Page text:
FIG. 4B is a cross-sectional view of a tibial tray constructed in accordance to additional features of the present disclosure;

FIG. 5 is an inferior view of another tibial tray constructed in accordance to additional features of the present disclosure;

FIG. 6 is a cross-sectional view of the tibial tray of FIG. 5 and taken along line 6-6;

FIG. 7 is an inferior view of a tibial tray constructed in accordance to additional features of the present disclosure;

FIG. 8 is a cross-sectional view of the tibial tray of FIG. 7 and taken along line 8-8;

FIG. 9 is a cross-sectional view of another tibial tray illustrating a support wall having an alternate cross-section;

FIG. 10 is a cross-sectional view of yet another tibial tray illustrating a support wall having an alternate cross-section;

FIG. 11 is an exploded anterior view of a knee joint prosthesis including the tibial tray shown in FIG. 1 according to the present disclosure; and

FIG. 12 is an anterior perspective view of the knee joint prosthesis of FIG. 11 and shown in an implanted position with a surgically prepared femur and tibia according to the present disclosure.

DETAILED DESCRIPTION

The following description is merely exemplary in nature and is not intended to limit the present disclosure, its application, or uses.

With initial reference now to FIG. 1, a tibial component constructed according to the present teachings is shown and generally identified at reference numeral 10. The tibial component 10 can generally includes a substantially planar platform-like tray 12 having a modular, inferiorly extending tibial stem 14. In other examples, the stem 14 can be integrally formed with the tibial tray 12. The tibial stem 14 can be adapted to be received in a corresponding opening made by a surgeon in a proximal tibia. The tibial component 10 according to the present teachings incorporates porous material 16 at selected areas as will be described. As will become appreciated from the following discussion, the tibial component 10 constructed in accordance to the present teachings can increase a fatigue strength of the tibial tray 12 while simultaneously maximizing the volume of porous material 16 intended for bone fixation. The tibial tray 12 can provide a solid substrate portion S and a porous material portion P.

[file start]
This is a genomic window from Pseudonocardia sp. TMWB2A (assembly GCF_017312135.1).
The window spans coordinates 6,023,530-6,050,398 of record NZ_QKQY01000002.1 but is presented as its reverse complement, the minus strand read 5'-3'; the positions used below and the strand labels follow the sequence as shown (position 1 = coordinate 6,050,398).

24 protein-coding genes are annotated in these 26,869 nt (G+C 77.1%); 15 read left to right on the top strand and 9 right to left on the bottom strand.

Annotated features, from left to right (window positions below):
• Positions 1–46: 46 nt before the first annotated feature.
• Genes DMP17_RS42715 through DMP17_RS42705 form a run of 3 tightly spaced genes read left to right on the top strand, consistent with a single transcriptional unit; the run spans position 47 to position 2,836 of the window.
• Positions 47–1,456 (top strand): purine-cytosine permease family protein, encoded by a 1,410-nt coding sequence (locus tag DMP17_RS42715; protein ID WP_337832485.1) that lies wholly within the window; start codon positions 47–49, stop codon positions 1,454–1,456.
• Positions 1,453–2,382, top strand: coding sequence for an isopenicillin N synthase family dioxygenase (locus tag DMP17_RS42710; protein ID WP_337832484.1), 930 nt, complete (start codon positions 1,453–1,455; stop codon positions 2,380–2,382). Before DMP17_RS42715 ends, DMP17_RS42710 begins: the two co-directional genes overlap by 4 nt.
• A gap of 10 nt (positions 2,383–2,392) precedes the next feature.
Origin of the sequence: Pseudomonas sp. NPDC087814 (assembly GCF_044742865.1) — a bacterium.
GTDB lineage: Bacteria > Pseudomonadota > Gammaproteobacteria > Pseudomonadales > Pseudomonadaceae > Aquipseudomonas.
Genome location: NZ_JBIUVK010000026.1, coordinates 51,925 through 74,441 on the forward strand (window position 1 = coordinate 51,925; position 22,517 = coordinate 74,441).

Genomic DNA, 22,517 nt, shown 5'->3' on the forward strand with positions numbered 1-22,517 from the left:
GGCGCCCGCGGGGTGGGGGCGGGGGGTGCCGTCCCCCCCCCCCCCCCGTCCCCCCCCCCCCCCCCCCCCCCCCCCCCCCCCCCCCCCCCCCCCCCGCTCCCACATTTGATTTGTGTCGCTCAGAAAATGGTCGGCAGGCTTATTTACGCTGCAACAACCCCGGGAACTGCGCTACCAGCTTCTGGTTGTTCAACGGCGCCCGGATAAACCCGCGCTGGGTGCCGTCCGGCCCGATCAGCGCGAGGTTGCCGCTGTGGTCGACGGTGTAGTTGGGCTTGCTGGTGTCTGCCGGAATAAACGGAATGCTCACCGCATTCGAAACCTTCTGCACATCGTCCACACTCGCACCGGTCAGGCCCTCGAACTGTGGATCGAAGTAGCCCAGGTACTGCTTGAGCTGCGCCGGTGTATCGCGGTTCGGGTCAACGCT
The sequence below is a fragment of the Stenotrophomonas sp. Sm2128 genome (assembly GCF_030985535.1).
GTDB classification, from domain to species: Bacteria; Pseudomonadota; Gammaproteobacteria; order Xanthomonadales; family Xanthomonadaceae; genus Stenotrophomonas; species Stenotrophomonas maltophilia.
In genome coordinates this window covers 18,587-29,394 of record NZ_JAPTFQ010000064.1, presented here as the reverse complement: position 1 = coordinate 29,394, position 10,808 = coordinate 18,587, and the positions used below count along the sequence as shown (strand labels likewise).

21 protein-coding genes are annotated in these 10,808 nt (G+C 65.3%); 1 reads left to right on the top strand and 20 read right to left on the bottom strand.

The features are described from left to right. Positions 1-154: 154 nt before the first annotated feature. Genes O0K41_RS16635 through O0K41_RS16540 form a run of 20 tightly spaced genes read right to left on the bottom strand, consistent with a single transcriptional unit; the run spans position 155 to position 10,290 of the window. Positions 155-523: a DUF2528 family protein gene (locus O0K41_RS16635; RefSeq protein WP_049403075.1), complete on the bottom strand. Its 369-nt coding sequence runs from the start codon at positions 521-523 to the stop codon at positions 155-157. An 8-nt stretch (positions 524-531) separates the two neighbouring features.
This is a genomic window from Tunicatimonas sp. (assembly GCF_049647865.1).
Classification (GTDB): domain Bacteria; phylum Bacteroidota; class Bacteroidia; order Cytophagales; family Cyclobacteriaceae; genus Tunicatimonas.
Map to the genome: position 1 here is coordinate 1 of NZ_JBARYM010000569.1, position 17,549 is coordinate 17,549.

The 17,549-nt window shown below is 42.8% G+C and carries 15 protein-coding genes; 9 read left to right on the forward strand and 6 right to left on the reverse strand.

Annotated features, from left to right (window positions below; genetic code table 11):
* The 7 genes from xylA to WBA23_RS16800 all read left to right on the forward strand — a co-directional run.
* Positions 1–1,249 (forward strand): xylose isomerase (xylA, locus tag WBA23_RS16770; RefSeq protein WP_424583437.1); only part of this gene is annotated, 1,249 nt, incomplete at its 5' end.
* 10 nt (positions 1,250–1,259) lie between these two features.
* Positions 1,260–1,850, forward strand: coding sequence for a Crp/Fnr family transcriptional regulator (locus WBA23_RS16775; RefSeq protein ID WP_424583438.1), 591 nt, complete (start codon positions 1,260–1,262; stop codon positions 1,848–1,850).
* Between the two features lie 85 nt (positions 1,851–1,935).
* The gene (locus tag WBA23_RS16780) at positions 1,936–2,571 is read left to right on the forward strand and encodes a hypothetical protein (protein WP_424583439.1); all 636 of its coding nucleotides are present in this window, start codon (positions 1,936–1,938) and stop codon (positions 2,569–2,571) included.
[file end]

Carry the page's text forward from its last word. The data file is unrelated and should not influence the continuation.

For discussion purposes, the tibial component 10 will be described for use with a knee joint having a surgically resected left tibia. It is understood, however, that the tibial component 10 may be universal, such that it may be adapted for use with a surgically resected right tibia. Likewise, the tibial component 10 may be adapted for use in either a left or a right tibia. The tibial tray 12 can generally define an anterior portion 20, a posterior portion 22, a medial portion 24, and a lateral portion 26. The tibial tray 12 can generally define a superior bearing engaging surface 30 and an inferior bone engaging surface 32 (see also FIG. 2).